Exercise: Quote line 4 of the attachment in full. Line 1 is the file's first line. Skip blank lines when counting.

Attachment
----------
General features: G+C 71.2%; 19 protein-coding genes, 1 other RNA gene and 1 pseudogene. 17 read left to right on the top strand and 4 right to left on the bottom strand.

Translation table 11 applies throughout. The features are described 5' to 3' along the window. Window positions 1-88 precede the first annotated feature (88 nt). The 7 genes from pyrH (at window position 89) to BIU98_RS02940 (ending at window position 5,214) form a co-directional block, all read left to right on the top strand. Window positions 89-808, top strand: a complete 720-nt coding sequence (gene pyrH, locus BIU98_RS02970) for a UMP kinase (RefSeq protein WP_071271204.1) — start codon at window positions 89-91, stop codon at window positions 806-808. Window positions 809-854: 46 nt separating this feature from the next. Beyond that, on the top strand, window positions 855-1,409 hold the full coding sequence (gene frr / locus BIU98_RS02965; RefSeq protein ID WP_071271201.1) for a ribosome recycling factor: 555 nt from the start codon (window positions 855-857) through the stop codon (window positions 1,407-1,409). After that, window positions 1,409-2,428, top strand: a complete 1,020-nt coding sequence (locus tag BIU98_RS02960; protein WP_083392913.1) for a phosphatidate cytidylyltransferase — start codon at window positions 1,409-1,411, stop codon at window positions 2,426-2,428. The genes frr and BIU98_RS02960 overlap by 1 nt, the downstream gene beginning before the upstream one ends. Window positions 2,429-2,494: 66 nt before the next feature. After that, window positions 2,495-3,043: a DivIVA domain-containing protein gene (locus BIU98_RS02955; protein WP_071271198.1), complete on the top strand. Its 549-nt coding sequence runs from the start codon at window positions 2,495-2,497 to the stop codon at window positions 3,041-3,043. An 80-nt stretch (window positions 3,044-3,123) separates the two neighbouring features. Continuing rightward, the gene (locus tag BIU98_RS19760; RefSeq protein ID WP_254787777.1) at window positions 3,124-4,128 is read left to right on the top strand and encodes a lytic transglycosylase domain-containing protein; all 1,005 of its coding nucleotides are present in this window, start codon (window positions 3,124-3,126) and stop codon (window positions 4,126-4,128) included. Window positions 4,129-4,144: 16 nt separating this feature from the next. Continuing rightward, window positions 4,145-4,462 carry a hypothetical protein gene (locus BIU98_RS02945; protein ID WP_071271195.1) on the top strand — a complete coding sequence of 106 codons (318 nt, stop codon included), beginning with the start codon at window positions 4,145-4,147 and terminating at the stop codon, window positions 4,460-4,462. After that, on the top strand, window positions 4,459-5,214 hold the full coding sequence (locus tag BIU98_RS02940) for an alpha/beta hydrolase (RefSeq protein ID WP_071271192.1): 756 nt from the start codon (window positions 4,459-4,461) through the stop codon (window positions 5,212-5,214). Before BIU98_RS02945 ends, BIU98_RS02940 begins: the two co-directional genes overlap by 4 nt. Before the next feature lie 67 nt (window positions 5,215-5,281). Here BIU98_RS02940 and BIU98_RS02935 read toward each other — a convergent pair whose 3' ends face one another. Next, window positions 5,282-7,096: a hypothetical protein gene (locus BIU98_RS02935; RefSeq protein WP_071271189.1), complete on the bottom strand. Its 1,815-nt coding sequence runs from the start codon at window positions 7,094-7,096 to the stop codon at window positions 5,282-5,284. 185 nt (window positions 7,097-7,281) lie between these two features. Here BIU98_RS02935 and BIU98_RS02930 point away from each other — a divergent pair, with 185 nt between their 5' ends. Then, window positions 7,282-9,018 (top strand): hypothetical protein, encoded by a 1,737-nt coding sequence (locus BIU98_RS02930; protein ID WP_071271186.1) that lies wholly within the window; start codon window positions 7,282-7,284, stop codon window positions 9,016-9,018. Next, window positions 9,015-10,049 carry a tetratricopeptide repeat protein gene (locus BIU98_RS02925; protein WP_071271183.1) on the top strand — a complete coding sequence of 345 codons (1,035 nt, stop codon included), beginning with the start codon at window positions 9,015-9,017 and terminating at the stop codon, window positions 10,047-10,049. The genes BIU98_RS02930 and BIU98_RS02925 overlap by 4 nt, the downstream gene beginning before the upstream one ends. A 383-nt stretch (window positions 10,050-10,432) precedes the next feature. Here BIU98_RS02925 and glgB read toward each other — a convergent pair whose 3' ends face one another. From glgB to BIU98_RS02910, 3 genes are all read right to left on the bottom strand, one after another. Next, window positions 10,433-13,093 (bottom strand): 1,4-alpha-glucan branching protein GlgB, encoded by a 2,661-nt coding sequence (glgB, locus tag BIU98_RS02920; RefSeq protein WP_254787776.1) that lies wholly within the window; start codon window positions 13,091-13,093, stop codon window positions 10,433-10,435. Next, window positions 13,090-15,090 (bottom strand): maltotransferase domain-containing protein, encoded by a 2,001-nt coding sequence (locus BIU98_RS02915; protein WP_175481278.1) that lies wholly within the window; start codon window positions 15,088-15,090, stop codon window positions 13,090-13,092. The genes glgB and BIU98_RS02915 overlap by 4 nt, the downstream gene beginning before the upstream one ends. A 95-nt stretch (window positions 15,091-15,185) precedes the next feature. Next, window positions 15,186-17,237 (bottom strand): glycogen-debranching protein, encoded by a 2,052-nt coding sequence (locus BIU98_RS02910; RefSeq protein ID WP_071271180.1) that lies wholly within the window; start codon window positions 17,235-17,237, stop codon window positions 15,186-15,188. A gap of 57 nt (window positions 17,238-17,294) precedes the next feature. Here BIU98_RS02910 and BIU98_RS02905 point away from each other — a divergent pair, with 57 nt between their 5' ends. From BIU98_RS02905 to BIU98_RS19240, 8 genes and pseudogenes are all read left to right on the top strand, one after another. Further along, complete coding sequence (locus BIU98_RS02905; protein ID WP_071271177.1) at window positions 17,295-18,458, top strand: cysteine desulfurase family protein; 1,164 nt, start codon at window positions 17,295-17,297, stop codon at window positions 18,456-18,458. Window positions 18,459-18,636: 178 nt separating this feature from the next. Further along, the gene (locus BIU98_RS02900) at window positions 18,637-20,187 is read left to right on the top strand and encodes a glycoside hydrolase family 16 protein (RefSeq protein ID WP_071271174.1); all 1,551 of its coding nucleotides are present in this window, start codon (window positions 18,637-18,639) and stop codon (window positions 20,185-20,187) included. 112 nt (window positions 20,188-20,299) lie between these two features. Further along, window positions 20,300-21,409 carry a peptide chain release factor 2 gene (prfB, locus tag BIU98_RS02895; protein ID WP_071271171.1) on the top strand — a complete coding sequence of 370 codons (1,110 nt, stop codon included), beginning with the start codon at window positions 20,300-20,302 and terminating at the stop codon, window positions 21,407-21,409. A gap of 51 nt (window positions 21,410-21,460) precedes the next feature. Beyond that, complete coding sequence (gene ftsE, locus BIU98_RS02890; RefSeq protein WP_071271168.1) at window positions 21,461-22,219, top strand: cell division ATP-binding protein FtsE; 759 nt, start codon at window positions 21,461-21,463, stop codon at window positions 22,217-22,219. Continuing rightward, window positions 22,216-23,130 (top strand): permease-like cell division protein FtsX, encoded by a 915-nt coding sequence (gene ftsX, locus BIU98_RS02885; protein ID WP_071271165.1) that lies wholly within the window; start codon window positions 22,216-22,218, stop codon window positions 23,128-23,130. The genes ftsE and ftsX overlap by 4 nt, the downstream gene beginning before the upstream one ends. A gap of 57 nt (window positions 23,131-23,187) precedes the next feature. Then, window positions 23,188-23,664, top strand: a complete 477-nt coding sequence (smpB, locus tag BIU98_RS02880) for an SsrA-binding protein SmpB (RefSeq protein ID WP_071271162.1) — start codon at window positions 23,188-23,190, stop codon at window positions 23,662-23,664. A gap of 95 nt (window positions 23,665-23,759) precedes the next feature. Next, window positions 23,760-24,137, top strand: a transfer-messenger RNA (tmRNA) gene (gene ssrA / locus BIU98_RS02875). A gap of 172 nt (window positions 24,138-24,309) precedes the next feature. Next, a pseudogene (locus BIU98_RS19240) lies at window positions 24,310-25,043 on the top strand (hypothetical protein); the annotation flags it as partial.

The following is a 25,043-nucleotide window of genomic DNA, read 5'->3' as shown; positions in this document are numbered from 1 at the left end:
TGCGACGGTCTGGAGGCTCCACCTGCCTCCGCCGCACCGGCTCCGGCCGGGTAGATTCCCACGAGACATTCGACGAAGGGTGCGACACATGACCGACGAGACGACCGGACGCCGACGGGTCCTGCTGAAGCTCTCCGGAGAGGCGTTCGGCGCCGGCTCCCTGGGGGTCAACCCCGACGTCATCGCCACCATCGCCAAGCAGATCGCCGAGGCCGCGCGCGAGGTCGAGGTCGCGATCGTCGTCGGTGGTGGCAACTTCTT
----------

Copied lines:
TGCGACGGTCTGGAGGCTCCACCTGCCTCCGCCGCACCGGCTCCGGCCGGGTAGATTCCCACGAGACATTCGACGAAGGGTGCGACACATGACCGACGAGACGACCGGACGCCGACGGGTCCTGCTGAAGCTCTCCGGAGAGGCGTTCGGCGCCGGCTCCCTGGGGGTCAACCCCGACGTCATCGCCACCATCGCCAAGCAGATCGCCGAGGCCGCGCGCGAGGTCGAGGTCGCGATCGTCGTCGGTGGTGGCAACTTCTT